Nevada Motorcycle Safety Laws
Insight from a Las Vegas Motorcycle Accident Attorney
In order to drive a motorcycle in the state of Nevada, you have to meet
certain requirements in addition to following the rules of the road. According
to the Nevada Department of Motor Vehicles, there are licensing requirements,
helmet laws, and even safety equipment regulations every driver must comply
with. If you are involved in a motorcycle accident, your compliance with
the state's laws could factor into your case. For example, if you
were not wearing a helmet at the time of the accident, then you may be
labeled partially liable for your injuries. A
Las Vegas motorcycle accident lawyer from Shook & Stone can walk you through the Nevada motorcycle safety
laws and explain your rights to you.
Motorcycle Licensing in Las Vegas, NV
In some states, drivers who already have standard licenses to drive can
take a test to receive a motorcycle endorsement. In Nevada, you must be
issued a license called the Class M driver license which can be added
to your current driver license. To get this Class M license, you must
either enroll yourself in an approved course and pass the course or you
can request a written and skills test with the Nevada DMV. If you choose
to take the course, you will not be required to take the DMV tests. In
Nevada, courses are offered at the College of Southern Nevada. Without
a Class M license, you cannot legally operate a motorcycle on a public
road or highway.
Nevada Motorcycle Helmet Law
In Nevada, all motorcyclists are required by law to wear a helmet while
riding their bike on a road or highway. The helmet must fit all standards
detailed by the U.S. Department of Transportation. There is only one exception
to this rule: you do not have to wear a helmet for operating a motorcycle
with less than two horsepower or that can travel faster than 30mph.
Motorcycle Equipment Requirements: NRS § 486.181-361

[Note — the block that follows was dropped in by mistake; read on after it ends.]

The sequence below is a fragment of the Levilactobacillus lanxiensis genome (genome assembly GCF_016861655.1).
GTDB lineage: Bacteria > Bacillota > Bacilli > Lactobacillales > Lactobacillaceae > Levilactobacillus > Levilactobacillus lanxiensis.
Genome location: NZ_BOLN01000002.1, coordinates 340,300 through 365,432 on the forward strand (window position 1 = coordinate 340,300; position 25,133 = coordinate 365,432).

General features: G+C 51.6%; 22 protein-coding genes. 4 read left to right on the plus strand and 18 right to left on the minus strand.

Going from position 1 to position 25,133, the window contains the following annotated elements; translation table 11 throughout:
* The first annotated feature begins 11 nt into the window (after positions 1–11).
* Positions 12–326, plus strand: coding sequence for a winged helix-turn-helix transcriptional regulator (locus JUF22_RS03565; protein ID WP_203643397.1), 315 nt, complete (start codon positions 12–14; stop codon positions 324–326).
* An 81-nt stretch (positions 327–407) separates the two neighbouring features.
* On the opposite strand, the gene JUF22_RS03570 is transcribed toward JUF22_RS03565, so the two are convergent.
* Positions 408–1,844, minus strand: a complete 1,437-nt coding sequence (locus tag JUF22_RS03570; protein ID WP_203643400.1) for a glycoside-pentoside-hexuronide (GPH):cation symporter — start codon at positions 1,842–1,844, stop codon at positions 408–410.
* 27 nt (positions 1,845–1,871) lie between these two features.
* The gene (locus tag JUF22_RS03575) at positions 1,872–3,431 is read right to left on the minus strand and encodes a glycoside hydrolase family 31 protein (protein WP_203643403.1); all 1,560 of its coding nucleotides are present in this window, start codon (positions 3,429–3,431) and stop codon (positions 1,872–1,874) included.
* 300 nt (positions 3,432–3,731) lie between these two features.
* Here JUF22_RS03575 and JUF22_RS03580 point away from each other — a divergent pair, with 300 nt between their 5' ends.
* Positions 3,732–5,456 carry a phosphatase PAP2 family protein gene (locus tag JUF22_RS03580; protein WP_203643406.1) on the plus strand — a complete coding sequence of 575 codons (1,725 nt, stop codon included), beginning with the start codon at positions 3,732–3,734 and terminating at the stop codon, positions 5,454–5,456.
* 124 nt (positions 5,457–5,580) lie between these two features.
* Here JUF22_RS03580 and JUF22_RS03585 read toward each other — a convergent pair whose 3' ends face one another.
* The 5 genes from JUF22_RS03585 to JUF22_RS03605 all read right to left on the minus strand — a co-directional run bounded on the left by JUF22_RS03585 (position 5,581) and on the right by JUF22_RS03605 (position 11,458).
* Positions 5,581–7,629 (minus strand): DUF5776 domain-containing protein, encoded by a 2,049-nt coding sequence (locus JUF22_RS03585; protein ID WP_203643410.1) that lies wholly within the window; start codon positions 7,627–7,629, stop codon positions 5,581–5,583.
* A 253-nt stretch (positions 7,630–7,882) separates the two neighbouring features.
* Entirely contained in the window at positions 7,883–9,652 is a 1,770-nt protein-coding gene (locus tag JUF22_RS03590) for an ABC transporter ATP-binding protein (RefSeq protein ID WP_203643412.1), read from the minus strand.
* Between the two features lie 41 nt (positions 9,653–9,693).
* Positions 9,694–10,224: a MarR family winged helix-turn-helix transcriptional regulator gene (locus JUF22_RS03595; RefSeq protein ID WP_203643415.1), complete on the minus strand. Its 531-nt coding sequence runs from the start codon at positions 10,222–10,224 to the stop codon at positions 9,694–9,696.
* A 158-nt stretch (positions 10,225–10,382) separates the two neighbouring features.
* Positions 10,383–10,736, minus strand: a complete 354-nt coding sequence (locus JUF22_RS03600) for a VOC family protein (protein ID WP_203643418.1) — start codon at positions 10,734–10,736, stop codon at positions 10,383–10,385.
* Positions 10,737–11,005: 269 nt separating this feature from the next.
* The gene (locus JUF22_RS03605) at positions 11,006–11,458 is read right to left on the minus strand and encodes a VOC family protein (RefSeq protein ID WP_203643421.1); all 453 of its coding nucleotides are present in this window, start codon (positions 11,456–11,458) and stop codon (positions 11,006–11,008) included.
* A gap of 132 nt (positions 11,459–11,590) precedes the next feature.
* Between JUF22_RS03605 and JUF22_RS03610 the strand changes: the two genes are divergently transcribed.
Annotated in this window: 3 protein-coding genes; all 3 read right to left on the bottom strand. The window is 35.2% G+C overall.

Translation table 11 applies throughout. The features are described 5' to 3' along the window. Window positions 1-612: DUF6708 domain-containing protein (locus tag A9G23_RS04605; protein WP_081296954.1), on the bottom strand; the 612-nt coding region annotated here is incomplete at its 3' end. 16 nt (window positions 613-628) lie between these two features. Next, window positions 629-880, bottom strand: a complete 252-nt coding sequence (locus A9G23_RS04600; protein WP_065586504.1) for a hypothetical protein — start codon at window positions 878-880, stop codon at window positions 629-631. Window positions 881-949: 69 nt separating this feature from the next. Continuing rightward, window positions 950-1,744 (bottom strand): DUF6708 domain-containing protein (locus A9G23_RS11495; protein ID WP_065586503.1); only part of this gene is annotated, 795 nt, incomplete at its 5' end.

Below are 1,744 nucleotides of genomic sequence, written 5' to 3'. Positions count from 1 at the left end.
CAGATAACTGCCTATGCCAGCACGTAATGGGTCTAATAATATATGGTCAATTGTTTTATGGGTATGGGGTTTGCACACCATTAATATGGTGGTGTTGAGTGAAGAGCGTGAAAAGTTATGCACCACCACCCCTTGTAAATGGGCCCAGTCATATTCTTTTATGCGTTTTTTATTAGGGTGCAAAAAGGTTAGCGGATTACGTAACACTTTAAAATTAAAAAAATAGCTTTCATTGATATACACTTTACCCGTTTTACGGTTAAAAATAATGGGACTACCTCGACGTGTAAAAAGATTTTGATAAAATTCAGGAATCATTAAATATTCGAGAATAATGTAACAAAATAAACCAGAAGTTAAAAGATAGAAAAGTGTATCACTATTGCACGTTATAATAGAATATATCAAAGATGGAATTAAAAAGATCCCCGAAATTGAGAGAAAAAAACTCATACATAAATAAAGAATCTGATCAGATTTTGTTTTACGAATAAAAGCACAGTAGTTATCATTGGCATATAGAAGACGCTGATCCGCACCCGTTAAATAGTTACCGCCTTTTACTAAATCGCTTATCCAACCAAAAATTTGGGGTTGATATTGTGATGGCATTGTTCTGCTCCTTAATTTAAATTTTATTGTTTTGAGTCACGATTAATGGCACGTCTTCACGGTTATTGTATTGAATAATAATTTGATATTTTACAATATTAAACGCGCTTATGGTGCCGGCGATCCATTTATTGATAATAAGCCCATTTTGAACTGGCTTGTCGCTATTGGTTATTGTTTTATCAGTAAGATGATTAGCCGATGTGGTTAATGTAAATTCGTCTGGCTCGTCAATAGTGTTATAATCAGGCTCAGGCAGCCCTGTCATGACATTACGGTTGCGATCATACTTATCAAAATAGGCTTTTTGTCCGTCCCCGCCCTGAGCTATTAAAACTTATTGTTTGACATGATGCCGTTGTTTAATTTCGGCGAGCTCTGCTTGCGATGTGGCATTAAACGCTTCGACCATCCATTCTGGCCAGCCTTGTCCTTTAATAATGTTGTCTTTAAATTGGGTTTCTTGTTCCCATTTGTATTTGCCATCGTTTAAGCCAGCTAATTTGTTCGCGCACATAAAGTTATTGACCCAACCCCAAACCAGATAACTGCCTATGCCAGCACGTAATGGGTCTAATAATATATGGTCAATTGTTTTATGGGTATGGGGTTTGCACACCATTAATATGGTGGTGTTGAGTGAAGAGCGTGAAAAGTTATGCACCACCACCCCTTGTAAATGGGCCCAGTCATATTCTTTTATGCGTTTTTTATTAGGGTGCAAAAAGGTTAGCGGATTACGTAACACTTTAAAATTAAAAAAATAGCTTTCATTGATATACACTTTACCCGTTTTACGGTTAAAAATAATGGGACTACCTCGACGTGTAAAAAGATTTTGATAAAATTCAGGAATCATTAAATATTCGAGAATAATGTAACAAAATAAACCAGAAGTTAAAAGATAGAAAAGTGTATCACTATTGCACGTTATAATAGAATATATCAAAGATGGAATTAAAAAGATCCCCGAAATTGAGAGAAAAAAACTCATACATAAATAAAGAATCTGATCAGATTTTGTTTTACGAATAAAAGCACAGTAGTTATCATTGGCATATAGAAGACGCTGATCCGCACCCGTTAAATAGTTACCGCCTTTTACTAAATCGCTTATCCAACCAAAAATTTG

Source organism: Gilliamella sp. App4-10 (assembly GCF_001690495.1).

Motorcycle equipment and safety requirements are detailed in the Nevada
Revised Statutes § 486.181 through § 486.361. It is illegal
to operate a motorcycle with more than one passenger if the vehicle is
not equipped for it. If there is room for a passenger, then the passenger
has to ride behind the driver with their feet on their own footrests.
A driver's handlebars are not allowed to be higher than a driver's
shoulders when seated on the bike. A motorcycle must have at least one,
but not more than two head lamps. Any motorcycle manufactured after 1973
must be equipped with turn signals. There are also requirements for brakes,
reflectors, tail lights, protective gear and more. One of the most important
statutes for motorcyclists is § 486.331 which states: "A person
driving a motorcycle upon a highway is entitled to all the rights and
subject to all the duties applicable to the drivers of motor vehicles
as provided by law."
Injured in a motorcycle accident? Contact Shook & Stone!
If you or someone you love was injured in a motorcycle accident, be sure
to contact a Las Vegas motorcycle accident attorney from Shook & Stone.
Our law firm has been fighting for the injured since 1997 and can fight
to see that you get maximum financial compensation for your accident.
After your accident, you may have been cited by a law enforcement officer
for violation of a Nevada traffic code. Because this could factor into
your motorcycle accident claim, it is important to seek legal counsel.
No matter how complex your case may seem, you can trust Shook & Stone
to provide exceptional representation.